With all the controversy stirred up by RTÉ’s dismal television dramatisation of the 1916 Easter Rising, its strange overtones of colonial denialism perhaps best summed up by the programme’s title, “Rebellion” (not, “Revolution”), I was reminded of this paragraph from a 2013 article by professor Bryan Fanning in the Dublin Review of Books. While examining a long forgotten “science-fiction” style story by Patrick Pearse published in the August 4th 1906 edition of the newspaper, An Claíomh Solais, Fanning points out that:
“During his years as editor of An Claidheamh Soluis Pearse clashed with the Catholic Church over what he saw was inadequate support for the Irish language from the hierarchy, who did not support making Gaelic mandatory in seminaries. Pearse being Pearse, his criticism was intemperate. He was a cultural nationalist first and a Catholic only in far second place. His personal mythic structure incorporated Christ alongside Cuchulainn into an idea of sacrifice for nation. His 1906 vision of Ireland’s future in An Claidheamh Soluis cut the Church out of the picture. The culmination of Pearse’s imaginary 2006 procession of poets in priestly robes was the invocation of the “spirit of Gaelic Thought and Imagination” ‑ a Geist not Christ ‑ of a nation in worship of itself.”
That Pearse was something of a laissez-faire Catholic more concerned with the “pagan” than the orthodox Christian is evident throughout his writing. However that nonconformist aspect of his character is excluded from the stereotype crafted by his modern detractors. Propaganda has replaced fact, as illustrated in RTÉ’s “Rebellion” where a British apologist version of 1916 mixes uneasily with a more straightforwardly historical account of the insurrection. The President of the Provisional Government of the Irish Republic who anguished over the deaths of ordinary Dubliners during the fighting around the besieged GPO and who persuaded some of his reluctant fellow leaders to surrender to the British Forces to spare innocent lives, did not, of course, “sign the death-warrants” of his comrades and friends. In his own words:
“In order to prevent the further slaughter of Dublin citizens, and in the hope of saving the lives of our followers now surrounded and hopelessly outnumbered, members of the Provisional Government present at headquarters have agreed to an unconditional surrender…”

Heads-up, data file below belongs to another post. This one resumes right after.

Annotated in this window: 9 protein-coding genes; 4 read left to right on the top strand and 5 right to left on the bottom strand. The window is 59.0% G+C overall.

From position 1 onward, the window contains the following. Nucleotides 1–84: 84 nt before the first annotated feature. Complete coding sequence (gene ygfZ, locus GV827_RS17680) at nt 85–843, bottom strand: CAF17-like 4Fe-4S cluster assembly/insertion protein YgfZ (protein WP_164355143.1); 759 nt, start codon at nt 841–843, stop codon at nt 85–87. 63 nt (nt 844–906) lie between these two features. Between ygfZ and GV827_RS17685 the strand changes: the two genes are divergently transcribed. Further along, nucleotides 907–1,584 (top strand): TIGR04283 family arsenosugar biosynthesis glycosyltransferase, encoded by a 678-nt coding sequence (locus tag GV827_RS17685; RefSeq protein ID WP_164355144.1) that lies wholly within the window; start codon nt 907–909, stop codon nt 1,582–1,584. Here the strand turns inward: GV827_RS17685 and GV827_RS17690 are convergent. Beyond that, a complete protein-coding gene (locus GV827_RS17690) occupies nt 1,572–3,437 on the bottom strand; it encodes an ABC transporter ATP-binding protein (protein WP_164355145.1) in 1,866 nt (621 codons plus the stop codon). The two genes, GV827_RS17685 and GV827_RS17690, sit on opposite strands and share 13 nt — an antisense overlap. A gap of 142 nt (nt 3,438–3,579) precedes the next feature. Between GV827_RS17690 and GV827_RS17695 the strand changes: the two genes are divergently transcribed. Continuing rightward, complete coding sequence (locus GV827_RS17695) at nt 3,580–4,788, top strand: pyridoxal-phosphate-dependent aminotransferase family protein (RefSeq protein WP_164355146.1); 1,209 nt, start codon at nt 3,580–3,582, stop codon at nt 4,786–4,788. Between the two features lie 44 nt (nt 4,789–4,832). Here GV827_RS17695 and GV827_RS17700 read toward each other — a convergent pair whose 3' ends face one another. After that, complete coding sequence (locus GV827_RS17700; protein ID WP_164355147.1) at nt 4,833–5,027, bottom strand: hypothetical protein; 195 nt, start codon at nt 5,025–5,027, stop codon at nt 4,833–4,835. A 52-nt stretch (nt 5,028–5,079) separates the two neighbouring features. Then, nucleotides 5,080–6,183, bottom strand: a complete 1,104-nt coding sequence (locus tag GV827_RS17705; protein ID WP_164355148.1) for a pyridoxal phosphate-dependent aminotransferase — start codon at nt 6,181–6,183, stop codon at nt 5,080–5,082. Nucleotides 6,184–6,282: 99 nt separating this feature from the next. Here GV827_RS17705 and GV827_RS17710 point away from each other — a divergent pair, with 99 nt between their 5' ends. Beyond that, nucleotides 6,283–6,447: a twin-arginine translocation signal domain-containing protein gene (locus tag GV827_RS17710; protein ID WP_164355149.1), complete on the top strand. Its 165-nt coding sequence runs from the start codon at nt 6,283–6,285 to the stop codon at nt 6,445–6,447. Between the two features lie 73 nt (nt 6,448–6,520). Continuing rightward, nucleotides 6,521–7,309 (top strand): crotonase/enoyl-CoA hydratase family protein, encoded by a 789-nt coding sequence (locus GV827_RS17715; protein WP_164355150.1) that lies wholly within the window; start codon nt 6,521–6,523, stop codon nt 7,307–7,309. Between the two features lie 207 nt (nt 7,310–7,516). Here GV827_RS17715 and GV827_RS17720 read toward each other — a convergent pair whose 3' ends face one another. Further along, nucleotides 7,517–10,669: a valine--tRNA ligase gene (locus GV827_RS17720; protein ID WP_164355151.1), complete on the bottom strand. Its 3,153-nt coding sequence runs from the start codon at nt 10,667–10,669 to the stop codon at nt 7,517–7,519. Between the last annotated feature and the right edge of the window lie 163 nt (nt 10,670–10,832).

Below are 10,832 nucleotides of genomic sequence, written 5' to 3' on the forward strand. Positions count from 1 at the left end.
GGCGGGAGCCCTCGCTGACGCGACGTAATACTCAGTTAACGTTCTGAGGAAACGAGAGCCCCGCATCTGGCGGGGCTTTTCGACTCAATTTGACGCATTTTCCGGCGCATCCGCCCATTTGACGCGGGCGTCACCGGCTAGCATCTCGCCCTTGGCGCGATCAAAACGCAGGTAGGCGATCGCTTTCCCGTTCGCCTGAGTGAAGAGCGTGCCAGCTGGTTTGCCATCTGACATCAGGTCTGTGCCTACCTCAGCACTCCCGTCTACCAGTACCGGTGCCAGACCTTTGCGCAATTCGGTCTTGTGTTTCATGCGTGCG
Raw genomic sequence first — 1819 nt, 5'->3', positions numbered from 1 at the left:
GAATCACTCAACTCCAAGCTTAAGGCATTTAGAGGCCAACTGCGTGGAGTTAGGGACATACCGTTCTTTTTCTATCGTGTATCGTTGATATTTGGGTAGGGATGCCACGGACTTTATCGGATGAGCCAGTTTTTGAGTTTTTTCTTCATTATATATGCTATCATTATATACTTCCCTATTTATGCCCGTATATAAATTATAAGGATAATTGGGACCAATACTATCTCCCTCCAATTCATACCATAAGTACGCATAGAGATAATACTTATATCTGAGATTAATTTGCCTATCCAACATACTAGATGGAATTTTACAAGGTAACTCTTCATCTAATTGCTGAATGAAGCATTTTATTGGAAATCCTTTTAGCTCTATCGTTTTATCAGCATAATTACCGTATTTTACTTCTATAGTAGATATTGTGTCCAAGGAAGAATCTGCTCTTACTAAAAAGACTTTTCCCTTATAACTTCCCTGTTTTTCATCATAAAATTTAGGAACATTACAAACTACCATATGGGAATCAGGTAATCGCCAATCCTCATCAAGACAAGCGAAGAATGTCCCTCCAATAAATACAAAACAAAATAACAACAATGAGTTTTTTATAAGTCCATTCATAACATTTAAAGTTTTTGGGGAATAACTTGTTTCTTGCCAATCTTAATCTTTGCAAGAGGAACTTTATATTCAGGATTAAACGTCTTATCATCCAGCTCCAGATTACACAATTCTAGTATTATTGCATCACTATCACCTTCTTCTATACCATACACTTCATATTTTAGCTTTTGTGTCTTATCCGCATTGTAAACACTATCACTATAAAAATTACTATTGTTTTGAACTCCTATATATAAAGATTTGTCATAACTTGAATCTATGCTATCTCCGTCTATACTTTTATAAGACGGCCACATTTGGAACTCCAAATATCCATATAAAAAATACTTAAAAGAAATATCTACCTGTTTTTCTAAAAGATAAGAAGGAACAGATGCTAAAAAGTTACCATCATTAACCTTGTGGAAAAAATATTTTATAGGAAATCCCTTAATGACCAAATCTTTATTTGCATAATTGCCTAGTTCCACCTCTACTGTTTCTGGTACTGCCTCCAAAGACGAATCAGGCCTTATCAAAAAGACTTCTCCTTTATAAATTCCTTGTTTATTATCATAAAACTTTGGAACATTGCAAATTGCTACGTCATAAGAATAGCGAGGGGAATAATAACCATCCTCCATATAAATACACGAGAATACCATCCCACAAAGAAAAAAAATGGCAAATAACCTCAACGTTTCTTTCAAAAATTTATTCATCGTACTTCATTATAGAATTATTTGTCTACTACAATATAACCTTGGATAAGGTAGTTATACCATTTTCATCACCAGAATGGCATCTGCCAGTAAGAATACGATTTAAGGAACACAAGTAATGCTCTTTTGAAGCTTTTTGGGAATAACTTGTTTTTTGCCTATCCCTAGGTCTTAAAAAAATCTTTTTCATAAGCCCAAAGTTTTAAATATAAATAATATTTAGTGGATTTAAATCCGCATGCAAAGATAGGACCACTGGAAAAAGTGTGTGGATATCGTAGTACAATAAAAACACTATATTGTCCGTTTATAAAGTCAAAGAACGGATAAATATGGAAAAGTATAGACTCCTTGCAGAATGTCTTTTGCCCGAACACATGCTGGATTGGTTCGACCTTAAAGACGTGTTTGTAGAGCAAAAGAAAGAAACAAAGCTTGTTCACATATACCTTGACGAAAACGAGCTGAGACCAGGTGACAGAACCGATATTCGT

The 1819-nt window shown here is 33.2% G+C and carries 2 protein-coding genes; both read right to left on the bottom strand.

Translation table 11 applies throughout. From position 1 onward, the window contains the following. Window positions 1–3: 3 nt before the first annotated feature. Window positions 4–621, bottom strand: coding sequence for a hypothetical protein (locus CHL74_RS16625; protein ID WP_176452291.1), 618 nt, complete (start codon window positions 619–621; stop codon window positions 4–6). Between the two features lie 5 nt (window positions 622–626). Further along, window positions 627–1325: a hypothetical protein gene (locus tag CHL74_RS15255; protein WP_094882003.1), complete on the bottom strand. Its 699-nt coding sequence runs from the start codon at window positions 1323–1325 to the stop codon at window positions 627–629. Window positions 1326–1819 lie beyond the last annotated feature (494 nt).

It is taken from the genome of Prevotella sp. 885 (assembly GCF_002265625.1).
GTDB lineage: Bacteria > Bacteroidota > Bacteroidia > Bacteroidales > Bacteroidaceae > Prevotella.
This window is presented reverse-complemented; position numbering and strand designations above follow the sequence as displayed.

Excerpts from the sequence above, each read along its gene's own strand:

Nor was an educationalist who impoverished himself by insisting on the founding and funding of a school for girls, St. Ita’s, hostile or antipathetic to women. Again, in his own words:
“The Irish Republic is entitled to, and hereby claims, the allegiance of every Irishman and Irishwoman. The Republic guarantees religious and civil liberty, equal rights and equal opportunities to all its citizens…”
Unfortunately, repeat a lie often enough and it becomes the perceived truth. In that at least, RTÉ’s drama department has played its predictable part.
It may be difficult for us to see where Pearse was coming from with the separation of a century and the Empire’s foot soldiers gone from the 26 Counties. Pearse has been vilified as much as praised in recent times with a serious hatchet-job of a biography on him a few years back. He certainly did speak a lot about spilling blood, or blood reddening soil which is not at all glorious. However, he also said that war is a terrible thing, but that there are things worse than war, and slavery is one of them.
I wonder how objectors to the revolution would feel if they read of the following:
‘Irish settlers in Scotland in the 5th Century tried imposing their language, law and customs on the pre-existing native population. After several centuries of lessening oppression a growing portion of the natives had gained middle-level social status while many others lived in squalor. Some of those who identified as native Scottish violently targeted the Irish warriors imposing Gaelic politics and law on the natives and, while defeated militarily, ultimately caused the retreat of the settlers back to Ireland where their allegiances lay.’
Would any of us think anything but ‘well, what were they doing there in the first place?’ Would we have much sympathy for the Irish under those circumstances-while naturally feeling genuine abhorrence at the violence and sympathy for the individuals who died and those affected?
british colonialist mentality has triumphed in the main stream, even i ireland. when i ireland or asmong irish in canada, the young are all anti ira and mostly anglo philes. but then the world is now dominated by the evil offspring of the british imperial mentality, the american led war on terrorism. the same language is now used world wide that the british used for irish revolutionaries. and the british practiced water boarding then taught it to americans. turning this arond won’t be easy.
Really no surprise here in how 1916 is portrayed by RTE. All you have to do is look where the money came from. Read some of the comments accompanying reports on the various news sites, and you can see how fast people forget when they have become fat and happy.